I thought to share with you the very sad day that my belief of the Easter Bunny followed Santa Claus and the Tooth Fairy to oblivion. It was my seventh year, the day before Easter, I was bursting with anticipation. I could recall that the year before had yielded a hefty amount of chocolates in all shapes and forms, my sisters and I collected bounty from our grandparents and our parents, so we were really stocked up on bright coloured things, baskets and firmly believed in this magical rabbit that somehow made all of this stuff happen.
A natural schemer, it wasn’t long before my little brain began concocting a scheme to squeeze every last bit of sugary goodness out of the opportunity before me. Enlisting my sisters was easy, and the plan was made, we were going to trap and keep the Easter bunny, this would result in an unlimited supply of chocolate forever, a delicacy that was not too frequent in our house with my mother reading every possible ingredient of any edible items to weed out preservatives…
The plan was a simple one, we would wake up early, go into the garden and hide in the bushes. When the Easter bunny appears, we would trap him in a blanket, and then Mr Bunny will live in our toy closet from which escape was impossible, easy and flawless.
As soon as we woke up, we grabbed the blanket and raced down the hall, opening the patio door…and to our shock discovered our parents kneeling in the grass, brightly coloured eggs in their hands, my mum’s head adorned with rabbit ears.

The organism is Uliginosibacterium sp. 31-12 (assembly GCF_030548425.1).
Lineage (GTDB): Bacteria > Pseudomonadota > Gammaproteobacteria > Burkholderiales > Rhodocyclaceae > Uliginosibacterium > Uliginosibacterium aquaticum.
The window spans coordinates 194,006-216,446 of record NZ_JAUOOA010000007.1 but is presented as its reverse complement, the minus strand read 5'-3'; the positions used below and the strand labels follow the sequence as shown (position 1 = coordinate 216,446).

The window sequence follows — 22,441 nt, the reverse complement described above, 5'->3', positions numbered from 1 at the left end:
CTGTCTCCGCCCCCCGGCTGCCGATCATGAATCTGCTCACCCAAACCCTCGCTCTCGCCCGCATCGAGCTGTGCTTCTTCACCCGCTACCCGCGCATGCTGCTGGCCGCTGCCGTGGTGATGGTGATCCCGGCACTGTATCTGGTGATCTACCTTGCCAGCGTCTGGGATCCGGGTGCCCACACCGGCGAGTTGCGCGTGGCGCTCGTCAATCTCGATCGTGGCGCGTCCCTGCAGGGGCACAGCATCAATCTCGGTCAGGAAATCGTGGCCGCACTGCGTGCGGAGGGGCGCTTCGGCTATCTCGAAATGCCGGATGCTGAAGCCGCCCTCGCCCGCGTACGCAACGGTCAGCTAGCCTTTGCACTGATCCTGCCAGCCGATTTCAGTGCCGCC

Imagine that you are seven years old. You have just exploded enthusiastically out of your house, waking up at the unseemly hour of 5am on a holiday, expecting to find the Easter bunny, which you are hoping to trap and keep as your chocolate-making slave. Instead, you find your parents, not a bunny in sight, with your mum wearing rabbit ears.
What does your brain do with this information? Jump to conclusions of course! My mum killed the Easter bunny and harvested his ears to wear as a hat. Grief-stricken and quite scared, we fled to my room. My mum, unaware of our bizarre thoughts followed to offer comfort. I’m pretty sure she assumed that we were simply upset over the realization that the Easter bunny wasn’t real and was trying her hardest to convince us that she was just “helping” the Easter bunny because he was “sick.”
Jokes aside, Easter is a blessed time it is the holiest of days in the Christian calendar, a time of realised hope and renewed life. In the spirit of this season, from all of us at Loanezi, we wish you and your family a blessed and safe Easter